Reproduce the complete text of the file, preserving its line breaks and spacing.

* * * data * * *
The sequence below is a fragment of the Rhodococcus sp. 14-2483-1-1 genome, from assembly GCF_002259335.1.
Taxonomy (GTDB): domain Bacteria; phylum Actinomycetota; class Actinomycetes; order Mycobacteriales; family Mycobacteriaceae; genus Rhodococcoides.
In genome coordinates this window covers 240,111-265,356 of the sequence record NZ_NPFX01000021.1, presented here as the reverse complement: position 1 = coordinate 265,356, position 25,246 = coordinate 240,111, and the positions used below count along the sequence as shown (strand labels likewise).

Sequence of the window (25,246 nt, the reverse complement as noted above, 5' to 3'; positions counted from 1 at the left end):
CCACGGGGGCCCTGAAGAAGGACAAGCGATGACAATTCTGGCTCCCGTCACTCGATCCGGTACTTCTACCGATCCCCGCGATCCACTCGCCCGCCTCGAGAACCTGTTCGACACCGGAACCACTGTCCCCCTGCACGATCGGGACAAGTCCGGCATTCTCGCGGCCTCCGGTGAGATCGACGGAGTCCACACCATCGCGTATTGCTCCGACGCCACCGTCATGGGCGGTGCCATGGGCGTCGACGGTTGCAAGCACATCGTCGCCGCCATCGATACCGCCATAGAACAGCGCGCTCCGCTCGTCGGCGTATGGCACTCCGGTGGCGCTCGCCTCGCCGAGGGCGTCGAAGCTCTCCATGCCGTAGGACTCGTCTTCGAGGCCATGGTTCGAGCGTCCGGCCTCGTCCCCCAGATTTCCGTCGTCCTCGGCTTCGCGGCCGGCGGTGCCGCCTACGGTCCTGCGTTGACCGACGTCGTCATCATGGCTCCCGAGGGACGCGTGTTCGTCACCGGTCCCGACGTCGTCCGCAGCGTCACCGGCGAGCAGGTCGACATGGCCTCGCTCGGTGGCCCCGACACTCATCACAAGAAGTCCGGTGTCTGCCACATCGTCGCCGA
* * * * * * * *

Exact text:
The sequence below is a fragment of the Rhodococcus sp. 14-2483-1-1 genome, from assembly GCF_002259335.1.
Taxonomy (GTDB): domain Bacteria; phylum Actinomycetota; class Actinomycetes; order Mycobacteriales; family Mycobacteriaceae; genus Rhodococcoides.
In genome coordinates this window covers 240,111-265,356 of the sequence record NZ_NPFX01000021.1, presented here as the reverse complement: position 1 = coordinate 265,356, position 25,246 = coordinate 240,111, and the positions used below count along the sequence as shown (strand labels likewise).

Sequence of the window (25,246 nt, the reverse complement as noted above, 5' to 3'; positions counted from 1 at the left end):
CCACGGGGGCCCTGAAGAAGGACAAGCGATGACAATTCTGGCTCCCGTCACTCGATCCGGTACTTCTACCGATCCCCGCGATCCACTCGCCCGCCTCGAGAACCTGTTCGACACCGGAACCACTGTCCCCCTGCACGATCGGGACAAGTCCGGCATTCTCGCGGCCTCCGGTGAGATCGACGGAGTCCACACCATCGCGTATTGCTCCGACGCCACCGTCATGGGCGGTGCCATGGGCGTCGACGGTTGCAAGCACATCGTCGCCGCCATCGATACCGCCATAGAACAGCGCGCTCCGCTCGTCGGCGTATGGCACTCCGGTGGCGCTCGCCTCGCCGAGGGCGTCGAAGCTCTCCATGCCGTAGGACTCGTCTTCGAGGCCATGGTTCGAGCGTCCGGCCTCGTCCCCCAGATTTCCGTCGTCCTCGGCTTCGCGGCCGGCGGTGCCGCCTACGGTCCTGCGTTGACCGACGTCGTCATCATGGCTCCCGAGGGACGCGTGTTCGTCACCGGTCCCGACGTCGTCCGCAGCGTCACCGGCGAGCAGGTCGACATGGCCTCGCTCGGTGGCCCCGACACTCATCACAAGAAGTCCGGTGTCTGCCACATCGTCGCCGA